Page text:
The other day I made an astonishing discovery that should rock the scientific community. You remember how some computer was supposed to have passed the Turing Test last week?
Ok, I'll back up. If you didn't hear about this, the Turing Test was proposed by a computer scientist named Alan Turing in 1950 in a paper in which he discussed the possibility that computers would one day possess (or be able to "fake") artificial intelligence. He proposed a test. Put somebody on one side of a wall and have them ask questions of two different parties. One of them will be a computer. Based on the computer's answers to the questions (written out and passed on to the person doing the "judging") if that person is fooled into thinking that they are conversing with an actual person, then the computer has passed the Turing Test. Last week, it was claimed (some say rather weakly) that a computer actually had, finally, passed this test, for the first time.
Onward. What transpired on Monday was that, viewing the statistics for pianonoise.com, which I had been monitoring more closely than usual after I noticed a distinct upsurge in traffic, was that a number of "bots" were account for most of the traffic. That's not the least bit new, or the least bit odd. It happens to everybody with a website or blog, all the time.
What did seem odd was that a few of my sound files, in particular, the Mendelssohn organ sonatas, which I have posted rather recently, were using up enough memory to suggest that someone, some few, dedicated persons, were listening to the entire sound file, beginning to end. This is what was new.
I therefore concluded that these "bots" have started to listen to Mendelssohn. Also my recordings of it. If that isn't a wise, and intelligent choice, what is?
Ok, I'll stop the goofing around now. (I'm also getting ready to ban the bots)
However, one thing lead to another, and I happened to notice the questions actual people (one can only assume) were asking that lead them to my site. Some of them were no doubt answered, others....
It's early in the month so there are only fifteen of them so far. Here are my favorite few:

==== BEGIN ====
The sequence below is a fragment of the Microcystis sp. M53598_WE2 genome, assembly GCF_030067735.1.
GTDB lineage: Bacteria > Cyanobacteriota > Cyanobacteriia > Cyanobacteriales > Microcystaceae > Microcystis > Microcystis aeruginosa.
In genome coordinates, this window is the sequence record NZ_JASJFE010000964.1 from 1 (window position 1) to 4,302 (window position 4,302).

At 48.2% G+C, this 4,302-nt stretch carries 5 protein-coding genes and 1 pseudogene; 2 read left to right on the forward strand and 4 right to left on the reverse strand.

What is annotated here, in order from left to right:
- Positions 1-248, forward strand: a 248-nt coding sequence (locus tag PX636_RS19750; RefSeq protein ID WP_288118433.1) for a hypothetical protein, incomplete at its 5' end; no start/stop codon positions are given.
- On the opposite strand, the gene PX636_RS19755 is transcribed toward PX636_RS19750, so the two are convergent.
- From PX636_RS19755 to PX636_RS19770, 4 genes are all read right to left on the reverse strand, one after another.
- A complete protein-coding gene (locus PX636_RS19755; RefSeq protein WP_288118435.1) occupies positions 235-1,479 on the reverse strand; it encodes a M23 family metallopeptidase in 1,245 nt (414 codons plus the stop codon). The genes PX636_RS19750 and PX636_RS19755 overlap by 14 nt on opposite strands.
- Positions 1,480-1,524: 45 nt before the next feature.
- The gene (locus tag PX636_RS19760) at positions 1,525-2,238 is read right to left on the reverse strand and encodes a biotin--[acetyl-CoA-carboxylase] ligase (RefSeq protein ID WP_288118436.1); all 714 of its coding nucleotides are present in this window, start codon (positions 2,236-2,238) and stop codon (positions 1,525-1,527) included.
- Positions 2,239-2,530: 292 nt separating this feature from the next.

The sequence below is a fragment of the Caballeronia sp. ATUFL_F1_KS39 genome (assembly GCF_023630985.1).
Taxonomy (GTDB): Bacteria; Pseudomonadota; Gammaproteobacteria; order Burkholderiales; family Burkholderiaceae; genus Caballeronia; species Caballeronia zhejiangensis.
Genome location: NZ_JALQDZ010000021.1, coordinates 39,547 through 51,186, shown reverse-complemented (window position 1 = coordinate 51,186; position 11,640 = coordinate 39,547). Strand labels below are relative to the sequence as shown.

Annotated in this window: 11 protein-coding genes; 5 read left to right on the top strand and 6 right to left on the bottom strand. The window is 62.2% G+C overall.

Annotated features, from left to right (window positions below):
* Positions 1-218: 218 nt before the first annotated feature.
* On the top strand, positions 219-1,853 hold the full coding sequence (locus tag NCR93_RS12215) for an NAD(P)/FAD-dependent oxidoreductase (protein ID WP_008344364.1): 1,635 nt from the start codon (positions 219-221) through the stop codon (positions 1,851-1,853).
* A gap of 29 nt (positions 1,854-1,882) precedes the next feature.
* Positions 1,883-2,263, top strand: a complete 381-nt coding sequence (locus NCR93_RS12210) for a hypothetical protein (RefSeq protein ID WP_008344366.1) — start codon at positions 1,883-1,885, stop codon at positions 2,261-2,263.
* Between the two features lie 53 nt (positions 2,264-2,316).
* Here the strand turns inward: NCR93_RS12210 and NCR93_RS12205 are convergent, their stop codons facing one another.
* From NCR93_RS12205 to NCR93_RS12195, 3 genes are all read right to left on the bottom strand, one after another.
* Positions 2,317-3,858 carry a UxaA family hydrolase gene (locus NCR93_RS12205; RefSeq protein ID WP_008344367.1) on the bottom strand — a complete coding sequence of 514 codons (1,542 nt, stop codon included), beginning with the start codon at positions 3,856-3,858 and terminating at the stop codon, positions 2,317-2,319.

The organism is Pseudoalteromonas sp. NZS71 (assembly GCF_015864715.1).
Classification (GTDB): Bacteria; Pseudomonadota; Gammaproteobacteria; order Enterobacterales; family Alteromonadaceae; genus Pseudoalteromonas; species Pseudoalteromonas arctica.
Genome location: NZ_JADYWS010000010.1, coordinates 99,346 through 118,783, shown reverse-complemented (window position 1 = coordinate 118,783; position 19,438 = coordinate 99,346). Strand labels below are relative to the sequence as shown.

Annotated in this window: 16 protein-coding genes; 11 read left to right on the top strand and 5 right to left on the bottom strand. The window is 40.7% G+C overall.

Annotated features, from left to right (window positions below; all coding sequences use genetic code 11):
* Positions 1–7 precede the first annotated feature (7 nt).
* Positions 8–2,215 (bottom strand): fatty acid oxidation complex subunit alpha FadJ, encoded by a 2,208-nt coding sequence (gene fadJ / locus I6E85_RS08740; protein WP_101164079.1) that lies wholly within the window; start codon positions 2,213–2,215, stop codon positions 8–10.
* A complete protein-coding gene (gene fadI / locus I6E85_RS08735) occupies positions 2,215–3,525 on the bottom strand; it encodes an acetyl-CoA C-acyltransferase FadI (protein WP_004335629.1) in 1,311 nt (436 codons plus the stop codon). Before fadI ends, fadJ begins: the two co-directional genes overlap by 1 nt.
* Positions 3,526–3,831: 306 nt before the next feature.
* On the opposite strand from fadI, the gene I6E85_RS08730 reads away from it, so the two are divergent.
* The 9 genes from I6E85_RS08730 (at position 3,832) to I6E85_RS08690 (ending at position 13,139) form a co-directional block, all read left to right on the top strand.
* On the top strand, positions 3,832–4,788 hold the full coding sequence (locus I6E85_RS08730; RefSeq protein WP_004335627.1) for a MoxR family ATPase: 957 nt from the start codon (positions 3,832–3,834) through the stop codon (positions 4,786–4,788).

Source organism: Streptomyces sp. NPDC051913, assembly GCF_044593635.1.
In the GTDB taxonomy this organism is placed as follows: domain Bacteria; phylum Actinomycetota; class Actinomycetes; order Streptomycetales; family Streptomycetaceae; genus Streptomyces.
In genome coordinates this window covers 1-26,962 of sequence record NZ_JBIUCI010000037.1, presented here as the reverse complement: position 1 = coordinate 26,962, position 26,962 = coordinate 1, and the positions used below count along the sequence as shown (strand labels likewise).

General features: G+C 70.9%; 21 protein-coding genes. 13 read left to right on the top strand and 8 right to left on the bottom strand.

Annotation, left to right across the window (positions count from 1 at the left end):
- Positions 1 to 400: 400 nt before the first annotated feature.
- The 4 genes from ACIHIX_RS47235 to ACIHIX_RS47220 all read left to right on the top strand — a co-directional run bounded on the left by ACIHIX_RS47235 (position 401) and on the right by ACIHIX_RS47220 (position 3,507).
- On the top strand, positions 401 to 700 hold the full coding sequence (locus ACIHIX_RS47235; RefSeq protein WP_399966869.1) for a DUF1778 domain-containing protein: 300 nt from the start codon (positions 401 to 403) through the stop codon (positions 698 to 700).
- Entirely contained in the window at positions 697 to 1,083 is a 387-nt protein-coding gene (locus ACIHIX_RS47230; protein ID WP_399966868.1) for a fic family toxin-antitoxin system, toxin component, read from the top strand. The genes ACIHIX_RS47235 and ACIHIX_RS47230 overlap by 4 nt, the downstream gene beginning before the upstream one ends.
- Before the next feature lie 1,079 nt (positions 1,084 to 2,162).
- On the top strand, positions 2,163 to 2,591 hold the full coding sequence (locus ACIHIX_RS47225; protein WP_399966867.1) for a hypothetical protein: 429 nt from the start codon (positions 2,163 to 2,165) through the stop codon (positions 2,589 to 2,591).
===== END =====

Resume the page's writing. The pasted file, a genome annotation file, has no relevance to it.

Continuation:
"How difficult is Moszkowski piano concertos?"
There is only one. I'll have to get back to you when I've learned to play it, which will probably be never. My guess is somewhere between Tchaikovsky 1 on the easy end, and Rach 3 on the hard end.
"How to do human on the piano"
Wha......... I mean [captch wha]
"Mozart plays another composer's music better than the original"
I'll bet you're thinking of that scene from the movie "Amadeus" (1984). I'll be doing some blogs about that movie in the fall (since it turns 30 this year). That is a great scene. It is also entirely made up. What the script writer(s?) chose to do there was very clever. Instead of taking a piece by Salieri, the "other composer" who was so jealous of Mozart, and then trying to "improve" it and make it sound like Mozart would have written it (a tall order, no?), they started with a piece that Mozart wrote, and wrecked it so it would sound like "Salieri" (who wasn't half as bad a composer as his music sounds in the movie, but after all, they had to make the contrast really obvious for all ears to be able to detect). The actual piece is "non piu andrei" from the opera "The Marriage of Figaro" (Le Nozze di Figaro).
The scene occurs about a third of the way into the movie when Salieri and Mozart officially meet for the first time at the court of the emperor. Salieri has composed a march of welcome which Mozart then sits down and plays from memory, adding ornaments and changing some harmonies when he doesn't like something ("that doesn't really work, does it? Have you tried...."), and finally launches into an inspired "improvisation. Also in the scene Mozart mentions a theme of Salieri's on which he wrote some variations, something that actually happened (we know because we have the variations.) I'll play them for you in the fall.
"Last piano key sound"
Are you perhaps referring to the one on the extreme right? That very very high C?
Ok, here it is. [listen]
Probably not a bad idea that the piano's range stopped there about 150 years ago and nobody much has bothered stretching it in that direction since. Or in the other one. There are a few extra bass notes on Bosendorfer pianos, but they sound like helicopters taking off, trust me.
"piano gross noises"
No thanks. Not making an audio file of that. No idea what they are anyway (although to me having a pedal squeak during recording qualifies).
"the metal part of the string are struck with two hammers"
You might be thinking of the fact that in the upper part of the piano there are three "strings" (two of them actually belong to the same piano wire loop back around, but never mind) struck by one hammer. In the tenor ranger of the piano the hammer only strikes two strings (thicker, and individually strung this time) and in the bass, only one string. Or you might just be confused.
"organ registration no. 3"
Is that anything like love potion number nine? Seriously, you might want to check with somebody familiar with Hammond or home theater organs; that sounds like one of their terms. A pipe organ doesn't have set registration numbers.
"online reputation management"
Ok. That's all we have time for. See you on Friday!